'Stand Up Guys' Falls Terminally Flat
Intended as a victory lap for three great stars of advancing age, Stand Up Guys is another entry in the "old folks doing stuff" subgenre, which offers comic affirmation that life is not strictly for the young.
This is the subgenre that had a retirement-home population necking like teenagers in Cocoon, Jack Nicholson and Morgan Freeman jumping out of an airplane in The Bucket List, and ancient astronauts repairing an old Soviet satellite in Space Cowboys. These films offer the cheering fantasy of revitalization, plus the comedy of veteran actors -- some marquee attractions in their day -- not acting their age.
Yet that fantasy curdles badly in Stand Up Guys, in large part because the funny business isn't as innocuous as retirees cutting a rug. The lovable old-timers here, played by Al Pacino and Christopher Walken, are contract killers, and their one-crazy-night misadventures detour into thieving, maiming, murder and no fewer than three trips to the local brothel. (Leading to no fewer than three Viagra jokes, too, which is three above the legal limit.)
It would take a deft touch to frame their transgressions as an essentially harmless final go-around for a couple of old professionals. But actor-turned-director Fisher Stevens gravely misjudges the tone -- when he isn't trying to get too cute about everything, he slathers his characters in unearned sentimentality.
The workable premise has Val (Pacino) getting out of prison after serving 28 years for accidentally killing the boss's son. Though Val has taken the time without complaint, the boss (played by Mark Margolis, best known as the fearsome Tio Salamanca on Breaking Bad) wants him dead within 24 hours of his release.
For this task, he hires Val's best buddy and former partner in crime, Doc (Walken), who has the decency to show his friend a last night on the town before pulling the trigger. After a nice breakfast and a couple of trips to the bawdy house, Val and Doc steal a sleek Dodge Challenger and pick up their former getaway driver, Hirsch (Alan Arkin), to peel off to wherever the evening takes them.
Some of the jokes in Stand Up Guys are barely jokes -- there's a whole sequence devoted to the supposed irony of the mild-mannered Hirsch's talent for pleasuring two young prostitutes at once -- and others are weirdly distasteful. One episode has the trio discovering a naked woman (Vanessa Ferlito) in the trunk of the car, who has obviously been sexually assaulted, and all the film can think to do is have Val and Doc knock around the perpetrators as the woman follows up with a baseball bat. It's all treated with a smug lightness that plays entirely at odds with what's happening onscreen. A pair of career contract killers would be capable of such dirty business, but Fisher and his screenwriter, Noah Haidle, refuse to treat it with any gravity.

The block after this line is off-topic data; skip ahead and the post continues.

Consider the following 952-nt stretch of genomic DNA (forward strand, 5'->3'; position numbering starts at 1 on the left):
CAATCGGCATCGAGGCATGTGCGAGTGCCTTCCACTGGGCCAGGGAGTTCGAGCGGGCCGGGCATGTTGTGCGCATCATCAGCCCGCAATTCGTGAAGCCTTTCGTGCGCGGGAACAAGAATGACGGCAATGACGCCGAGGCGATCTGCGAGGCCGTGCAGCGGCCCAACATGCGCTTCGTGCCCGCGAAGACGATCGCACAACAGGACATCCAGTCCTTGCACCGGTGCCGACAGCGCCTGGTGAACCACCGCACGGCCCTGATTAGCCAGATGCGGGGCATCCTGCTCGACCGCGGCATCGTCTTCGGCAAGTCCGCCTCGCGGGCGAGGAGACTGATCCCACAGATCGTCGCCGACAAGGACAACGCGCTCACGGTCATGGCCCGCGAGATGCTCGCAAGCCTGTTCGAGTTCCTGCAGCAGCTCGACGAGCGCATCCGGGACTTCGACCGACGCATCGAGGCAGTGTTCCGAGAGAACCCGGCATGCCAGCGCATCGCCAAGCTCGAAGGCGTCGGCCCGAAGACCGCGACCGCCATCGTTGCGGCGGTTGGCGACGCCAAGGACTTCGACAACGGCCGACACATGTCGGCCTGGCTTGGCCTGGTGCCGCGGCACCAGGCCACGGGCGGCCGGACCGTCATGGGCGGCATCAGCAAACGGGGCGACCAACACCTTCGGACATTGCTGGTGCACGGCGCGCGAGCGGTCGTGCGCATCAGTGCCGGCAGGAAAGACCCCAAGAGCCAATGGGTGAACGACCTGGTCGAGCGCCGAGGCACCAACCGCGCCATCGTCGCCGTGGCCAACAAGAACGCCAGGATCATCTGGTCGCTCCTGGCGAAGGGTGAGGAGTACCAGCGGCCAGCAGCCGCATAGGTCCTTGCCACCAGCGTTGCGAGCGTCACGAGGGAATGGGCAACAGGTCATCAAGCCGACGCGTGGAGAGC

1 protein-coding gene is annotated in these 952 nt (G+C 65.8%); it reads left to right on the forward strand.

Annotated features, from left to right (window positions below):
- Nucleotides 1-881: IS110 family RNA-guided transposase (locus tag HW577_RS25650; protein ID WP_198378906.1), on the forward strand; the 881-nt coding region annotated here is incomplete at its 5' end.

At the same time, Stand Up Guys gets awfully sticky as dusk turns to dawn and Val's time grows short. Stevens wants to honor the living legends who have miraculously agreed to appear in his movie, but after spending a full hour treating their characters like cartoons, the about-face into heartfelt slop lacks the necessary gravitas.
Not that these old pros don't give it their best: Walken, in particular, dials back his natural flamboyance to play Doc as a weary, lonely soul searching for some tiny sliver of redemption. The movie isn't worthy of him.
More on Movies
Art Review | May 19, 2013
Don't miss the SFAI class of 2013 and their year-end MFA exhibition at the strange and wonderful Old Mint building. By Sarah Hotchkiss
Theater Review | May 18, 2013
One Helen of Troy was enough trouble for the ancient world. What happens when you get five of them in the same room? By Sam Hurwitt
NPR Film | May 17, 2013
The 12th film based on Gene Roddenberry's '60s sci-fi TV show is the second to star a new group of actors as Kirk, Spock and their crew. J.J. Abrams returns as director, and Sherlock star Benedict Cumberbatch plays the memorable villain. By David Edelstein
NPR Film | May 17, 2013
A director's film memoir of her theatrical family is transformed by surprising discoveries about her parents' past -- and her own heritage. Sarah Polley's film becomes a superb meditation on how we dramatize memory. (Recommended) By Bob Mondello
The Do List | May 16, 2013
Cy Musiker and David Wiegand scout the Bay Area for things to do this coming weekend and turn up orange peels, music on a mountain, and much more!
We've already met Jesse and Celine, twice. In the 1995 film Before Sunset, they had a romantic encounter in Vienna. Nine years later, they found each other in Paris. In a third film, their relationship has progressed another nine years. The romance hasn't left, says director Richard Linklater, it's simply changed.
NPR's Bob Mondello says J.J. Abrams' latest Star Trek film knows how to make the sparks and feelings fly, but doesn't bother making the sparks and feeling matter very much.
The amazing tale of two sisters from a poor neighborhood — who play tennis unlike anyone before them and each reach No. 1 in the world — is one we're not likely to see again.
Playing the famous half-Vulcan requires a little meditative depth and a lot of brow-shaving. Heroes villain Zachary Quinto plays Spock in the reboot of the Star Trek franchise, with the blessing of original Spock Leonard Nimoy. Quinto tells NPR about befriending Nimoy, shaping eyebrows and more.
Also on KQED.org this week ...
We Need You!
Volunteer during our current on-air radio fundraising drive. It's a great way to support KQED Radio with your time. You can really make a difference!
Enter the New "ImageMakers" Screening Room
Enjoy films from present and past seasons of KQED's short independent film series, divided into Animation, Comedy, Drama, and Suspense.